In Kensington, residents ask, ‘Why would you think this is acceptable for us?’
Photos and words by Erin Blewett for Kensington Voice
Harrowgate resident Sonja Bingham begins every day before sunrise with a shovel and broom in one hand and a 40-gallon trash bag in the other. She often jokes about sending the City of Philadelphia an invoice for all of the hours she spends cleaning and advocating for her community.
“My experience has been an exhausting fight,” Bingham said. “Every single day I get up, I clean up whatever feces, urine, trash, clothing, and graffiti is on my block. I patrol the neighborhood, submit 311 reports, and send emails to the Mayor’s Office, Managing Director’s Office, police department, and City Council.”
Over the last two years, Bingham, who is a block captain and member of the Harrowgate Civic Association, has attended community meetings, participated on advisory boards, led street cleanups, and more to help the City resolve the decades-long housing and overdose crises.
“Nobody in Center City, Fairmount, Spring Garden, Mount Airy, Rittenhouse, none of those communities are vilified when they cry out [about the impact of homelessness],” Bingham said. “Like the Center City encampments, residents there said that this is not right because they want to use their park. They want to use their park, just like we want to get to work. We want to get to school. We want to be able to get to the pharmacy.”
Bingham feels that when people speak up about neighborhood issues in wealthy neighborhoods, like Center City — where residents are predominately white — the City resolves them. But in the Kensington area, which has some of the highest poverty rates in the city and where a majority of residents are not white, the City forces them to wait for solutions.
For example, last September, the City diffused a summer-long encampment protest in Center City by agreeing to provide 50 Philadelphia Housing Authority (PHA) units to people experiencing homelessness in Center City, among other means of providing housing.
‘You don’t see this anywhere else’
Eduardo Esquivel, the president of the Kensington Neighborhood Association, agrees with Bingham — that problems like addiction and homelessness are not unique to Kensington.
“There are a lot of folks in the Northeast, in Bucks County, Montgomery County, and from all over the region who are suffering from opioid use disorder,” Esquivel said. “But you don’t see this anywhere else. And so I think you have to look at why, you have to look at what’s going on.”
Esquivel points to a long history of the City disinvesting in Kensington. He points to a recent letter to the city by fellow Kensington resident, Bill McKinney. In the letter, McKinney described a 100-plus-year history of neighborhood oppression, including the factory owners’ exploitation of laborers and now a multi-million-dollar drug trade. All of these issues, he said, within a community experiencing such high rates of poverty, have contributed to the current state of the neighborhood.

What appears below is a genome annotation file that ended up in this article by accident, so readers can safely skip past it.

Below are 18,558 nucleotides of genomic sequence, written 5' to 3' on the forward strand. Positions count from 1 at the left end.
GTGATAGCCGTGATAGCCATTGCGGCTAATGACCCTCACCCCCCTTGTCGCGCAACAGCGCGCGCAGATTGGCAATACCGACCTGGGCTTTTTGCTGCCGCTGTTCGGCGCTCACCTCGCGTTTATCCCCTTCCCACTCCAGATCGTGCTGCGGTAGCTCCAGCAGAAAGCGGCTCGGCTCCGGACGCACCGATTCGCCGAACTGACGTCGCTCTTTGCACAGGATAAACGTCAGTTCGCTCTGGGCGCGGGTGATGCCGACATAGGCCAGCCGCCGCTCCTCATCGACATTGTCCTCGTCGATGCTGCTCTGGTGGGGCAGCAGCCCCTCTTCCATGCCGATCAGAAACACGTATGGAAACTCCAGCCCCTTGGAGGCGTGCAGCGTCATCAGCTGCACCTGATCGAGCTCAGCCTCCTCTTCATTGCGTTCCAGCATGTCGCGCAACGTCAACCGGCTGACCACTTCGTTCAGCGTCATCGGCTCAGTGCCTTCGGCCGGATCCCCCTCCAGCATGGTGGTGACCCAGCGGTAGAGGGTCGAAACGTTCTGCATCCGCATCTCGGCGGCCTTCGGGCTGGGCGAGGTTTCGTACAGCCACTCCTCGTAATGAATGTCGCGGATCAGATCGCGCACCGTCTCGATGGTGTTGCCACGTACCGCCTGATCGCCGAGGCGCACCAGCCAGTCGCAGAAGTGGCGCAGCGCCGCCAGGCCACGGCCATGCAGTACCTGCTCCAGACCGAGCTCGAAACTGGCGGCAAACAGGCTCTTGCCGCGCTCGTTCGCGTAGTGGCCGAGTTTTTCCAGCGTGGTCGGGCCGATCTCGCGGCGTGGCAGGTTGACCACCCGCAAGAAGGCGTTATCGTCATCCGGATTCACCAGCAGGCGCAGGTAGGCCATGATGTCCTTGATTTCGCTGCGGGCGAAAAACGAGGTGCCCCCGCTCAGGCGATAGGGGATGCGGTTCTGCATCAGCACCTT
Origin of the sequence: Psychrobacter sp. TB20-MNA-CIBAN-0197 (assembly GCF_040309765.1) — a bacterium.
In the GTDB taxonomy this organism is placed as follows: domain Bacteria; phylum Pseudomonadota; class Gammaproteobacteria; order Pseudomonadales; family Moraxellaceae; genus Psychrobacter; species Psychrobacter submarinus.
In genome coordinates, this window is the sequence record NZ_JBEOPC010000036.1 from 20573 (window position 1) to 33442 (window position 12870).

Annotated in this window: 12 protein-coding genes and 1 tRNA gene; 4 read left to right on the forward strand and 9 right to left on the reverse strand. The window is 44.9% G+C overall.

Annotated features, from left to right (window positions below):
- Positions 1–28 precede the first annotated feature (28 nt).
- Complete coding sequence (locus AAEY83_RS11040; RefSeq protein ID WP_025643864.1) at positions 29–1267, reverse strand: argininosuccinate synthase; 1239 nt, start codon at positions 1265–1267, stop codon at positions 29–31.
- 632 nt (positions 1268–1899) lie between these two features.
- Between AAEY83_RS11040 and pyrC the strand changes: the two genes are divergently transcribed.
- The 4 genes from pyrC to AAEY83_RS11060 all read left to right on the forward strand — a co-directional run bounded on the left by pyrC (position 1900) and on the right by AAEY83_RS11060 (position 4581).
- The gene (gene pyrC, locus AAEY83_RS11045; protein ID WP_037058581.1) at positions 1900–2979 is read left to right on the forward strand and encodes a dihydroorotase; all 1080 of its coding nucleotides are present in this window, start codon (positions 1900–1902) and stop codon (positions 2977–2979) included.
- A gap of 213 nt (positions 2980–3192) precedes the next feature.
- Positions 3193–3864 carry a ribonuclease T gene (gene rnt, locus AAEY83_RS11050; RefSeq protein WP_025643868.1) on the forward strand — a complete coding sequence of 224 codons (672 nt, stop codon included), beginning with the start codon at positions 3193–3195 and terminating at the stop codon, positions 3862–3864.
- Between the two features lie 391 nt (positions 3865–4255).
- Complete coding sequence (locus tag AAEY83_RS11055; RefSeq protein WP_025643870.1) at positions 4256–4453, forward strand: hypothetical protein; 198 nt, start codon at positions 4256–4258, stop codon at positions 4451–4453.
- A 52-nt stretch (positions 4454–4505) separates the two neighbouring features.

According to Esquivel, just like certain neighborhoods benefited from legalized segregation through redlining and racially restrictive language in property deeds, the surrounding neighborhoods and counties have benefited from crises being contained to other places, like Kensington.
“It’s really convenient for everything to be here, versus a little bit in Bryn Mawr, and a little bit in Levittown, and a little bit over here and a little bit over there,” Esquivel said. “Those folks have been able to push that away from them and say, ‘Nope, we won’t have that here,’ and then it lands in one place.”
Buying, using, and recovering in the same neighborhood
While Kensington is still the centralized location in Philadelphia for buying and using drugs, some community members, like Bingham, don’t believe the neighborhood is the ideal place to get treatment and maintain recovery.
“You can’t buy, use, and recover in the same neighborhood,” Bingham said.
Instead of continuing to centralize all services in Kensington, she points to the empty Hahnemann University Hospital building on Vine Street in Center City, purchased for $170 million by a Californian businessman in 2018, which soon after went bankrupt and closed in 2019.
“Put them in the hospital. It’s huge; it’s empty; nobody’s in there,” Bingham said. “Because you have offices, as well as medical facilities there — you set up offices, you get mental health, you get job counseling, you get all the training and support services right there in one facility.”
Additionally, Bingham would like the City to provide more support and incentives for people who engage in treatment and recovery. As the City prepares to distribute an unprecedented $10 million in housing vouchers to people experiencing homelessness, Bingham feels that the City is in the right place to better support people.